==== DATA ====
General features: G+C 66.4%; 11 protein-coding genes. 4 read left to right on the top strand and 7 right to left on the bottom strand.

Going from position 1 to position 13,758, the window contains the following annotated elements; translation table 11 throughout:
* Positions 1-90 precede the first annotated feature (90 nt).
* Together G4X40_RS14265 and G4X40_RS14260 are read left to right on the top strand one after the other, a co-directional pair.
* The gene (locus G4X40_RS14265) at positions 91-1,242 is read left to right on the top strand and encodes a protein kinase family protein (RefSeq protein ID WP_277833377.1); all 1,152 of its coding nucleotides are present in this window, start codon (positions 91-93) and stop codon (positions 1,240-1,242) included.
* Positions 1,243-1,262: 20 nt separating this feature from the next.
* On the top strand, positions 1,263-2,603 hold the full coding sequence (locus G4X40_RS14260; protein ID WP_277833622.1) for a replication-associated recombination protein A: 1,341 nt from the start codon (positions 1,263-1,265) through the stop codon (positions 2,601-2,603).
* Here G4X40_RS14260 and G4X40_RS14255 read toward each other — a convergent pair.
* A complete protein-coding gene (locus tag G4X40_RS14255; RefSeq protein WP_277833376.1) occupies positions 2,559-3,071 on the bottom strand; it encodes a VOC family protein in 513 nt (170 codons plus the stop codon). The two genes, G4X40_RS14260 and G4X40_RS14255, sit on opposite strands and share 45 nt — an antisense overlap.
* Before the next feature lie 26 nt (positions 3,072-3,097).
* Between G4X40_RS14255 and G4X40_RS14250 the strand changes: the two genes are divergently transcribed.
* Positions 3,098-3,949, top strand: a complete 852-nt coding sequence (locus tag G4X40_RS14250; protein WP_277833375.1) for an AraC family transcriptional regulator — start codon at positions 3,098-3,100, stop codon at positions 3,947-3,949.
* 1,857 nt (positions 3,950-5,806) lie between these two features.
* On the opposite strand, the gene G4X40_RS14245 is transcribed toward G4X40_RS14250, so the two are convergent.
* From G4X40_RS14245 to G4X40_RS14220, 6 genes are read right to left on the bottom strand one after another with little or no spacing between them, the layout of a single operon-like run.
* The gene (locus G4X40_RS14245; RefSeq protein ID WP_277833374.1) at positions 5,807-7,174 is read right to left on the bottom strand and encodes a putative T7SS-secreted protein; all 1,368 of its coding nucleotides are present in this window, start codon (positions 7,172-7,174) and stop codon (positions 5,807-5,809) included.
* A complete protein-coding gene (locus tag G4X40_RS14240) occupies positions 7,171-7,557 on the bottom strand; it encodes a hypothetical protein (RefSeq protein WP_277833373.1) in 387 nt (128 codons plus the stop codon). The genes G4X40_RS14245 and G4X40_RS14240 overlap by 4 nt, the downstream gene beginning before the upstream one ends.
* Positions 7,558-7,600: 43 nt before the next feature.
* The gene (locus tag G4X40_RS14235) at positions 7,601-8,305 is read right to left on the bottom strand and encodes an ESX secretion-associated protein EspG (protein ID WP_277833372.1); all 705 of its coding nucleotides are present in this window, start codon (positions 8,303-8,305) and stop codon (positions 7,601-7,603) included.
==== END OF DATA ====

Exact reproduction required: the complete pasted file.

General features: G+C 66.4%; 11 protein-coding genes. 4 read left to right on the top strand and 7 right to left on the bottom strand.

Going from position 1 to position 13,758, the window contains the following annotated elements; translation table 11 throughout:
* Positions 1-90 precede the first annotated feature (90 nt).
* Together G4X40_RS14265 and G4X40_RS14260 are read left to right on the top strand one after the other, a co-directional pair.
* The gene (locus G4X40_RS14265) at positions 91-1,242 is read left to right on the top strand and encodes a protein kinase family protein (RefSeq protein ID WP_277833377.1); all 1,152 of its coding nucleotides are present in this window, start codon (positions 91-93) and stop codon (positions 1,240-1,242) included.
* Positions 1,243-1,262: 20 nt separating this feature from the next.
* On the top strand, positions 1,263-2,603 hold the full coding sequence (locus G4X40_RS14260; protein ID WP_277833622.1) for a replication-associated recombination protein A: 1,341 nt from the start codon (positions 1,263-1,265) through the stop codon (positions 2,601-2,603).
* Here G4X40_RS14260 and G4X40_RS14255 read toward each other — a convergent pair.
* A complete protein-coding gene (locus tag G4X40_RS14255; RefSeq protein WP_277833376.1) occupies positions 2,559-3,071 on the bottom strand; it encodes a VOC family protein in 513 nt (170 codons plus the stop codon). The two genes, G4X40_RS14260 and G4X40_RS14255, sit on opposite strands and share 45 nt — an antisense overlap.
* Before the next feature lie 26 nt (positions 3,072-3,097).
* Between G4X40_RS14255 and G4X40_RS14250 the strand changes: the two genes are divergently transcribed.
* Positions 3,098-3,949, top strand: a complete 852-nt coding sequence (locus tag G4X40_RS14250; protein WP_277833375.1) for an AraC family transcriptional regulator — start codon at positions 3,098-3,100, stop codon at positions 3,947-3,949.
* 1,857 nt (positions 3,950-5,806) lie between these two features.
* On the opposite strand, the gene G4X40_RS14245 is transcribed toward G4X40_RS14250, so the two are convergent.
* From G4X40_RS14245 to G4X40_RS14220, 6 genes are read right to left on the bottom strand one after another with little or no spacing between them, the layout of a single operon-like run.
* The gene (locus G4X40_RS14245; RefSeq protein ID WP_277833374.1) at positions 5,807-7,174 is read right to left on the bottom strand and encodes a putative T7SS-secreted protein; all 1,368 of its coding nucleotides are present in this window, start codon (positions 7,172-7,174) and stop codon (positions 5,807-5,809) included.
* A complete protein-coding gene (locus tag G4X40_RS14240) occupies positions 7,171-7,557 on the bottom strand; it encodes a hypothetical protein (RefSeq protein WP_277833373.1) in 387 nt (128 codons plus the stop codon). The genes G4X40_RS14245 and G4X40_RS14240 overlap by 4 nt, the downstream gene beginning before the upstream one ends.
* Positions 7,558-7,600: 43 nt before the next feature.
* The gene (locus tag G4X40_RS14235) at positions 7,601-8,305 is read right to left on the bottom strand and encodes an ESX secretion-associated protein EspG (protein ID WP_277833372.1); all 705 of its coding nucleotides are present in this window, start codon (positions 8,303-8,305) and stop codon (positions 7,601-7,603) included.